New Zealand millionaire Michael Fay's proposal to challenge for the America's Cup next year and in a boat twice as big as a 12-meter has turned the auld mug upside down and raised nautical ghosts of a century past.
Sail America syndicate officials downplayed last Friday's challenge as frivolous, but Dr. Fred Frye, commodore of the San Diego Yacht Club for which Sail America's Dennis Conner won the Cup at Fremantle, Australia, last February, took it seriously.
"I don't think they're pulling our leg," Frye said. "It is a legitimate challenge as far as I know, but I just don't know what we do with it. It probably represents a loophole in the Deed of Gift."
Said Peter Debreceny, spokesman for the New Zealand group in Los Angeles: "It's not a loophole. It's the way it was typically done for the first 100 years."
But the Kiwis' bold move certainly caught Frye and the club off guard. The club, in association with Sail America, does not plan to stage a defense before 1991, with the site undetermined.
The Deed of Gift is the document by which the late George L. Schuyler formally bestowed upon the New York Yacht Club custody of the Cup on Oct. 24, 1887. It loosely defines the conditions of challenging and racing.
The deed not only defines the trophy as "a perpetual Challenge Cup," but stipulates that "the Challenging Club shall give 10 months' notice in writing, naming the days of the proposed races."
The challenger also must state the dimensions of the boat it will sail but New Zealand does not intend to sail a 12-meter, despite its success in reaching the challenge finals against Conner's Stars & Stripes at Fremantle with the controversial fiberglass boat KZ-7. That boat won the World 12-meter title at Sardinia a week ago.
The deed specifies a maximum waterline length of 90 feet and a minimum of 44. New Zealand has proposed to go the limit with a craft of unspecified material measuring 90 feet at the waterline, with a 26-foot beam and 21-foot draft.
And since it would be the largest boat permitted by the Deed of Gift, the defender would have to build one just as big to be competitive.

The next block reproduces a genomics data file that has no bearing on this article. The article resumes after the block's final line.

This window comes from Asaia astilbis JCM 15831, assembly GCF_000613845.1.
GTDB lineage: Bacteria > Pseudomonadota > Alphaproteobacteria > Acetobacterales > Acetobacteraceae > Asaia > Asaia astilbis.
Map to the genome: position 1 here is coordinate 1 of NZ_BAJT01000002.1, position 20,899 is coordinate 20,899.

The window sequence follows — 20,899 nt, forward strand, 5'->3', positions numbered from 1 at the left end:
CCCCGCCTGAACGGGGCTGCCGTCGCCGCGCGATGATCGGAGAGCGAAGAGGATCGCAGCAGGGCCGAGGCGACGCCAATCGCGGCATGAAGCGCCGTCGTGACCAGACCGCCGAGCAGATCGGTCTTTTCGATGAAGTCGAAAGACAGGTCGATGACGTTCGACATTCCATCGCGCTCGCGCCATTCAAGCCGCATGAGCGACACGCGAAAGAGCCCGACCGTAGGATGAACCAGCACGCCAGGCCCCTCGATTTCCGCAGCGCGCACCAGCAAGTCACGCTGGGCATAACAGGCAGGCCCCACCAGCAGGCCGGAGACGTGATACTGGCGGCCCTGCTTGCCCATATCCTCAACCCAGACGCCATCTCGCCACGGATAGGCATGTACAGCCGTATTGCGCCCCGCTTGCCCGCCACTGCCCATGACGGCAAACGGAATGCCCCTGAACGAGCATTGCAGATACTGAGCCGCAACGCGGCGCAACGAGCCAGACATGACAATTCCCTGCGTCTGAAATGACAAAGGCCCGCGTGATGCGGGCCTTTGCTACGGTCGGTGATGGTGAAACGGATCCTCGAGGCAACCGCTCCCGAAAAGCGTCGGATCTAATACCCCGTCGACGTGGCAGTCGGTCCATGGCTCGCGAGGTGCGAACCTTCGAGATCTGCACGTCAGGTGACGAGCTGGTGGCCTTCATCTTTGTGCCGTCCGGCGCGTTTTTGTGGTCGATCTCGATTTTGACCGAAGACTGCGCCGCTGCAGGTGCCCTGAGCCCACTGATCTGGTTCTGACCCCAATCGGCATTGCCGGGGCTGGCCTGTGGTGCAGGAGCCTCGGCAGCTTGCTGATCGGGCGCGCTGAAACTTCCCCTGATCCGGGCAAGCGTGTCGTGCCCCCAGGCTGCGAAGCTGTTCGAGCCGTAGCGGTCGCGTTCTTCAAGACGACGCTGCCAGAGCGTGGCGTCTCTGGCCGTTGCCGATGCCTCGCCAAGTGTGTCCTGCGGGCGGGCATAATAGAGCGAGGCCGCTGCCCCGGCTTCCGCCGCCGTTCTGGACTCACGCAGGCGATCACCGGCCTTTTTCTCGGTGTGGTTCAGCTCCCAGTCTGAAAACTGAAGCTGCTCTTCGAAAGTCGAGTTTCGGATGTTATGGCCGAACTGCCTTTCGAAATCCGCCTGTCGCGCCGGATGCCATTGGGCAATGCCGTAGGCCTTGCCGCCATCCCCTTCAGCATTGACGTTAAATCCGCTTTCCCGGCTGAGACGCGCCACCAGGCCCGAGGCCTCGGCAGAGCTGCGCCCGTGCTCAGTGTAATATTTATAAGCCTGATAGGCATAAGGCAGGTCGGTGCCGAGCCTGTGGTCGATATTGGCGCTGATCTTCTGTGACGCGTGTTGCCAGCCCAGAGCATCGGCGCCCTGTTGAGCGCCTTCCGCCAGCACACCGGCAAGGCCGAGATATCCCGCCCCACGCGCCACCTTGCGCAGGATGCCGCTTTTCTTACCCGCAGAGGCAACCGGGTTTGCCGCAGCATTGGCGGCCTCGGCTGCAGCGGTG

The 12-meters have been used by mutual agreement between defenders and challengers since 1958 for economic reasons.
In this century it also has been customary to sail America's Cup defenses three or more years apart.
Fay said: "We have taken the opportunity in the Deed of Gift to challenge next year in a larger yacht, more identifiable with the well known challengers and defenders of the first 100 years of America's Cup competition."
Unless otherwise agreed, the Deed says, the races will be best of three. Fay specified June 1, 3 and 7.
Sail America President Malin Burnham said of Fay: "I hope he is only exercising his sense of humor, and I would give him high marks for that."
Burnham especially objected to Fay's proposed format of a two-boat event.
"That's not what the world wants today," Burnham said. "Interest (in the America's Cup) is rising. By overwhelmingly popular demand, we're not about to turn our backs on all the other 12-meter teams."
The challenge could wind up being tested in the New York State Supreme Court, which has been the traditional watchdog of the deed. Meanwhile, Frye has been seeking input and opinions from New York Yacht Club officials before his club's board meets to discuss the matter Thursday night.
"The question is, what do we do?" Frye asked. "Malin (Burnham) has pooh-poohed the whole thing. (But) we have to make some sort of response. There's nothing in that original deed that says you can say no, or what happens if you do say no. There's nothing that says you must say yes.
"However, the tradition of the Cup is that one should have a regatta if one gets a challenge. If we don't defend in 10 months do we forfeit the Cup by default?
"It does pose problems in that we need an interpretation, and I'm not sure who that interpretive body is going to be. (Probably) the Supreme Court of the state of New York. That's where you appeal and that's where you go to change it."